One consequence of this incredible, though relatively unpublicised, revolution is that genomes can be now be sequenced on an industrial scale and in the years to come that is going to impact on every facet of mankind’s existence. Thus far the field of cancer has been the foremost recipient of this technological broadside with thousands of tumour genomes now sequenced. This has unveiled the almost incomprehensible panoply of genetic changes that cells can sustain and yet emerge still capable of proliferating. One of the first cancer genomes to be sequenced was that of a female who had died from leukemia. The work was carried out by The Genome Institute at Washington University in St. Louis, Missouri and since then, under its Director Richard Wilson, this group has continued to be a world leader in genomics and in particular in unravelling the extraordinary complexity of the group of cancers collectively called leukemias.

Wilson and his colleagues know, of course, that they are at the forefront of the most extraordinary transformation in medicine – because eventually it will affect everyone –though Rick Wilson himself is as improbable a revolutionary as you could imagine: a gentle, soft-spoken American, he’s what on this side of the pond would be called a thoroughly nice chap.

However, if they had any doubts about the direction in which their science was leading the world, these would have been dispelled when one of their own community, Lukas Wartman, was diagnosed with a very rare form of leukemia. This had first appeared ten years ago when Lukas was a student completing his medical degree at Washington University, and at that time it had been treated with chemotherapy and a bone-marrow transplant.

In the following years, Dr. Wartman had pursued his career goal of becoming a practicing oncologist specializing in leukemia until, in July 2011 the disease returned and he went into relapse. As his condition deteriorated rapidly and only one outcome seemed possible, those treating him turned in desperation from conventional approaches to local expertise. They applied genomic analysis to his cancer cells. From the vast number of disruptions identified, one in particular stood out: an abnormally expressed gene that had previously been associated with other types of leukemia but is very rare in the form Wartman had developed.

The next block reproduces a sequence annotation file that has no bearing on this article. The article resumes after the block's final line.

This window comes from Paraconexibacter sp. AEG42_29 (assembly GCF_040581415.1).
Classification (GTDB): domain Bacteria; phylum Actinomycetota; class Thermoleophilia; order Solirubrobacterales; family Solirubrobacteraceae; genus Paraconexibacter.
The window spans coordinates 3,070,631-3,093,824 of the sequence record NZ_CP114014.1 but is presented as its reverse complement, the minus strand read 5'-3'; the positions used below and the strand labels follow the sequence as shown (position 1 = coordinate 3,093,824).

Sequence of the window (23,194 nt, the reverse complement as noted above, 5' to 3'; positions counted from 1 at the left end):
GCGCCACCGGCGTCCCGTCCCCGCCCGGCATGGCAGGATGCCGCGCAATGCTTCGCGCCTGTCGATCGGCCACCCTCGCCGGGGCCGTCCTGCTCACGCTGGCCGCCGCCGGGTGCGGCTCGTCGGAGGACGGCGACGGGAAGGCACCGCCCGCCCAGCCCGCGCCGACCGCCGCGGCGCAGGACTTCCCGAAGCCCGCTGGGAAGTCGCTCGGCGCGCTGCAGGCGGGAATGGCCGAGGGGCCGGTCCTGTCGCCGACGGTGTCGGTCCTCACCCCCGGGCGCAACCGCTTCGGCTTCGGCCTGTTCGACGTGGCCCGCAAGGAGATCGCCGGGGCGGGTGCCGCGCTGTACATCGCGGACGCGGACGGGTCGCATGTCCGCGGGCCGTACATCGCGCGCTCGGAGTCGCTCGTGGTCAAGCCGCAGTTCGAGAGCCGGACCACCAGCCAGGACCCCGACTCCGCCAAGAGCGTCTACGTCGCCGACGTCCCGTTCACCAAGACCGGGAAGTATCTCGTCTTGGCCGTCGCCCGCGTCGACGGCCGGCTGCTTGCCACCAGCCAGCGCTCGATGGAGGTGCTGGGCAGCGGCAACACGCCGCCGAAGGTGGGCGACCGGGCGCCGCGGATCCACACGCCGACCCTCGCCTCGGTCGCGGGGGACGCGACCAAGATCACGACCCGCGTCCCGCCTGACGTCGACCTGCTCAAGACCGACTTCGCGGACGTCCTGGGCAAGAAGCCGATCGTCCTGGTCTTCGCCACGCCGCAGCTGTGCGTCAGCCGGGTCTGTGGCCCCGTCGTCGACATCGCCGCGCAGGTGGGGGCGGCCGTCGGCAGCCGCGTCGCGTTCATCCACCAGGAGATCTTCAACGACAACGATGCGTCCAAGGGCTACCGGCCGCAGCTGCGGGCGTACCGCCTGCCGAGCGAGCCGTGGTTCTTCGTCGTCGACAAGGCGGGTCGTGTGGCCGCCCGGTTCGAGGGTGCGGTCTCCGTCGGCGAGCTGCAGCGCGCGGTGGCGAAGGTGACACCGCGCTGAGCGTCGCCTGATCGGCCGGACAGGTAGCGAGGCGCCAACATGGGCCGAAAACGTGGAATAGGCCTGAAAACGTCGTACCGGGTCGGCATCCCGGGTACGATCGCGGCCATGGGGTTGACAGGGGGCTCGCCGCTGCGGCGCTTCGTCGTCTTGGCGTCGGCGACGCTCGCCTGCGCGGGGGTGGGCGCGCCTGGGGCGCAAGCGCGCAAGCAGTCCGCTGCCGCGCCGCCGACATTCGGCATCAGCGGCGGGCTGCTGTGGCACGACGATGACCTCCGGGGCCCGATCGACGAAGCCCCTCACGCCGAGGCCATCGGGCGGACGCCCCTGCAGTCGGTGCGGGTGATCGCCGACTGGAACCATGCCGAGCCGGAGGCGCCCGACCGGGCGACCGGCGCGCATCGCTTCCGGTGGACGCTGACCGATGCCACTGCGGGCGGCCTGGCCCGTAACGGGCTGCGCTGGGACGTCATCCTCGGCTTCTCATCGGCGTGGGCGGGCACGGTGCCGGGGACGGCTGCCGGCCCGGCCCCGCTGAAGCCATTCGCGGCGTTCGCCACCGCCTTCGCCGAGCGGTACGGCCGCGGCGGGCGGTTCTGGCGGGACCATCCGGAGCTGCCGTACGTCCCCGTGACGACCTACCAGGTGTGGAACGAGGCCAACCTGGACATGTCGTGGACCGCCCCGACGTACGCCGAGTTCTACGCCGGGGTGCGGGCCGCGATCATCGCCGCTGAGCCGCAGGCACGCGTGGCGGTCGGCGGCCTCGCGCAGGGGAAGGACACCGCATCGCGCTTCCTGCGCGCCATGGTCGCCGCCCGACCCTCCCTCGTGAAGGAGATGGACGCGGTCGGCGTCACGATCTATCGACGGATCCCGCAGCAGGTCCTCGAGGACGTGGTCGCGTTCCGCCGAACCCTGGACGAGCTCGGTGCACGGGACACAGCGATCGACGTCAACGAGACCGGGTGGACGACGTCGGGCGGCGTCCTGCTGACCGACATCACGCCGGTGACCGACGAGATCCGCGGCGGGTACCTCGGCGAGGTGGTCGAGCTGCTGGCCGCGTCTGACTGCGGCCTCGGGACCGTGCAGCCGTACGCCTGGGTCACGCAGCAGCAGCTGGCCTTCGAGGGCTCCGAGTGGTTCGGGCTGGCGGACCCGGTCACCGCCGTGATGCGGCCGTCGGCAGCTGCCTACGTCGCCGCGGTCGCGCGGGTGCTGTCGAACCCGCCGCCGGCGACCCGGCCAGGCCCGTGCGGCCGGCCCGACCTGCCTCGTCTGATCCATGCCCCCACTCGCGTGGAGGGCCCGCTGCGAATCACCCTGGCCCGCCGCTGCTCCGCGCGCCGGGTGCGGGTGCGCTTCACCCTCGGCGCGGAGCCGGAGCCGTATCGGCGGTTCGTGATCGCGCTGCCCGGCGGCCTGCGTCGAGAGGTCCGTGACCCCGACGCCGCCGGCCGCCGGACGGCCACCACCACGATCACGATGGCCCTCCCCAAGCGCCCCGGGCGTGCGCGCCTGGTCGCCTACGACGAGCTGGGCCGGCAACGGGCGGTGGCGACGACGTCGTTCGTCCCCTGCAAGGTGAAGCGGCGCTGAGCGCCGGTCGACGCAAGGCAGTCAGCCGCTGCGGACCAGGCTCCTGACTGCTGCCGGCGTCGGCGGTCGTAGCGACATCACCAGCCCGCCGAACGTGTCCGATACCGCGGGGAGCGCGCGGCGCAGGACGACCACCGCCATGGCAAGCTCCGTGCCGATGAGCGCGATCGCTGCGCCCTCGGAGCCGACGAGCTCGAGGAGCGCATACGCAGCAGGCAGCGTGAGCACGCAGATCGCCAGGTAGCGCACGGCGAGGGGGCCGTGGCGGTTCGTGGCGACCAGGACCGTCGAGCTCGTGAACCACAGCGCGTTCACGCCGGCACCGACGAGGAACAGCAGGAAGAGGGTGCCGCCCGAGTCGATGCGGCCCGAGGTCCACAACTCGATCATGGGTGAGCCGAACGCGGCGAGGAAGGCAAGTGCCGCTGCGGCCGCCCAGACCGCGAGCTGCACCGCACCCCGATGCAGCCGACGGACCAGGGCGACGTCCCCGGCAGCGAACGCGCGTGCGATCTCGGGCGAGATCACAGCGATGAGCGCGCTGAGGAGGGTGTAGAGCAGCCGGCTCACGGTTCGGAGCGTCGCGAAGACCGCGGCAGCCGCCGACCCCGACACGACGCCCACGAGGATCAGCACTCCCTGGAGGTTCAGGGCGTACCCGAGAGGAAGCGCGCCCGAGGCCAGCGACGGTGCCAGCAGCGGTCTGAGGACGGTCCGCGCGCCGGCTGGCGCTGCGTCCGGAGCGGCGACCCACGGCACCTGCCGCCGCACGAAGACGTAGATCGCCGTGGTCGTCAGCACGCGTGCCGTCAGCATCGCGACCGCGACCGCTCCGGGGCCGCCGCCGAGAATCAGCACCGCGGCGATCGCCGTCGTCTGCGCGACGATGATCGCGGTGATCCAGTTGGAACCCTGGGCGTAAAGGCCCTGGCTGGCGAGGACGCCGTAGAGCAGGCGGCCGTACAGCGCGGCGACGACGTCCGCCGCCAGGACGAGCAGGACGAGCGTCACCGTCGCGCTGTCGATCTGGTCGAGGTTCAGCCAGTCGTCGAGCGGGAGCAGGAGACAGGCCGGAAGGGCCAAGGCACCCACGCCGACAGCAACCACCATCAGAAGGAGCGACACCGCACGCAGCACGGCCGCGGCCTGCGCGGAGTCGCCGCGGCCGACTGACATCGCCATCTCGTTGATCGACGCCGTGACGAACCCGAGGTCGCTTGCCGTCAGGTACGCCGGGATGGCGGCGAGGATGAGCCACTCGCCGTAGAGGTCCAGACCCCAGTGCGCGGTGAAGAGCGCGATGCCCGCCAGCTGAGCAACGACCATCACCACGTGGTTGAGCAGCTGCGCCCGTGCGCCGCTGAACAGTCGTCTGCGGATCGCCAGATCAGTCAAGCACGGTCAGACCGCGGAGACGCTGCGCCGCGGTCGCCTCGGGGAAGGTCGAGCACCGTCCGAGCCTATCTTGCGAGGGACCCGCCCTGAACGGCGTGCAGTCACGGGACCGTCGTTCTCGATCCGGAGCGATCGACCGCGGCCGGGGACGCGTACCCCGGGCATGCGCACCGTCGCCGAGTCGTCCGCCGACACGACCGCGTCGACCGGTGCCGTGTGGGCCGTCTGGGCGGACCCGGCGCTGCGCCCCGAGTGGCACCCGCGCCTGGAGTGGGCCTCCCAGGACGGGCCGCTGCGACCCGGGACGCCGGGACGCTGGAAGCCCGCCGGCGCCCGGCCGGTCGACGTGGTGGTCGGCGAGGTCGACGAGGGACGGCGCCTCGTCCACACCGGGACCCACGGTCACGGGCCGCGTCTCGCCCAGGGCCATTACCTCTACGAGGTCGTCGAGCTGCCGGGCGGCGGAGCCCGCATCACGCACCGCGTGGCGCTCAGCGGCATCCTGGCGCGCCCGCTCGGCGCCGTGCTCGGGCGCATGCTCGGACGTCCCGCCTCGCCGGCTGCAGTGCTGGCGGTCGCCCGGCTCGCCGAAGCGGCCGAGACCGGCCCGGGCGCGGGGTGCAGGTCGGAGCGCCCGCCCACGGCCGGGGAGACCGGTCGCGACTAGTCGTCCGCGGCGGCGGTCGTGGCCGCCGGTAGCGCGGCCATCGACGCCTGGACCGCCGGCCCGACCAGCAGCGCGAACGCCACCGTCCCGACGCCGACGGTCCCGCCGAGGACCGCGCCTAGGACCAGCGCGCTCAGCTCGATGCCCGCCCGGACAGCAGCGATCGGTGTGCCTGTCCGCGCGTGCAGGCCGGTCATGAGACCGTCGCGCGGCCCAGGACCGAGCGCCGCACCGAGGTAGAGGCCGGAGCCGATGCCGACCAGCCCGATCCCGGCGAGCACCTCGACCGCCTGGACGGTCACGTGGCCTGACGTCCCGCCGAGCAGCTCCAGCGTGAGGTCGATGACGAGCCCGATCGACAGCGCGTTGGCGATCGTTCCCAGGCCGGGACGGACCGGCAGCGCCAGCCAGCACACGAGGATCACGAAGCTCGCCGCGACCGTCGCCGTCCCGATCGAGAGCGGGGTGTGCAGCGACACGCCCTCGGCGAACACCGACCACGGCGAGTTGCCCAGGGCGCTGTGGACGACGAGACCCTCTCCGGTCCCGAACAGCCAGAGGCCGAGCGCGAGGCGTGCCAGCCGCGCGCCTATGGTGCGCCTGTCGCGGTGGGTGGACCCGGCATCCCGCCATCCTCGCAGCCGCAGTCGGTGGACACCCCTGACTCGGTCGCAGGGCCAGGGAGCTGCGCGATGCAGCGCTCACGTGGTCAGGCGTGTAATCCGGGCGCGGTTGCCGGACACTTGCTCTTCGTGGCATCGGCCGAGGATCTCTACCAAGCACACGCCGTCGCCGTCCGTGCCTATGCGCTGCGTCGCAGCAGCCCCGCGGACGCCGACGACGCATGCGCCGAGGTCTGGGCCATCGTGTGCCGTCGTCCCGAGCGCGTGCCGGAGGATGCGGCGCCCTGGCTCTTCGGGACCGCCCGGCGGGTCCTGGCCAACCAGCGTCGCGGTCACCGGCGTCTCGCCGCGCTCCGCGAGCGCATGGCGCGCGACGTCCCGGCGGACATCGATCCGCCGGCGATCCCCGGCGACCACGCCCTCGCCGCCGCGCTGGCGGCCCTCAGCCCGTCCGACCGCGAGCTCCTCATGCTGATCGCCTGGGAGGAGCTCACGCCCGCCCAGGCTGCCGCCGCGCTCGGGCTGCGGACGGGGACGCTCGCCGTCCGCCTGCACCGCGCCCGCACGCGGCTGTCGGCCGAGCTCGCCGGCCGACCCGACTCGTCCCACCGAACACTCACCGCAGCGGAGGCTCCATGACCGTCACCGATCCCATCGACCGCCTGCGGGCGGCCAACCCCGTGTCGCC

By an unlikely chance there is a drug available that can knock out the activity of the protein made by that gene. Its effect was phenomenal, restoring the normal blood count and achieving complete remission. This wonderful outcome does not mean that Dr. Wartman is cured for life – but for now he is alive and well – and a co-author of the group’s latest paper – on leukemia.

He had been a desperately unlucky in that the genetic roulette that is life generated in him a hand of mutations that drove the development of a rare and almost invariably lethal form of leukemia. But life also smiled on Lukas Wartman in that circumstances found him at the heart of the genomics revolution that is ushering in a new world of medicine. His isn’t the first life to be saved through the use of this fabulous technology but he is one of the first few who will, in years to come, be followed by many as these marvellous methods for diagnosis and the design of treatment come into widespread use.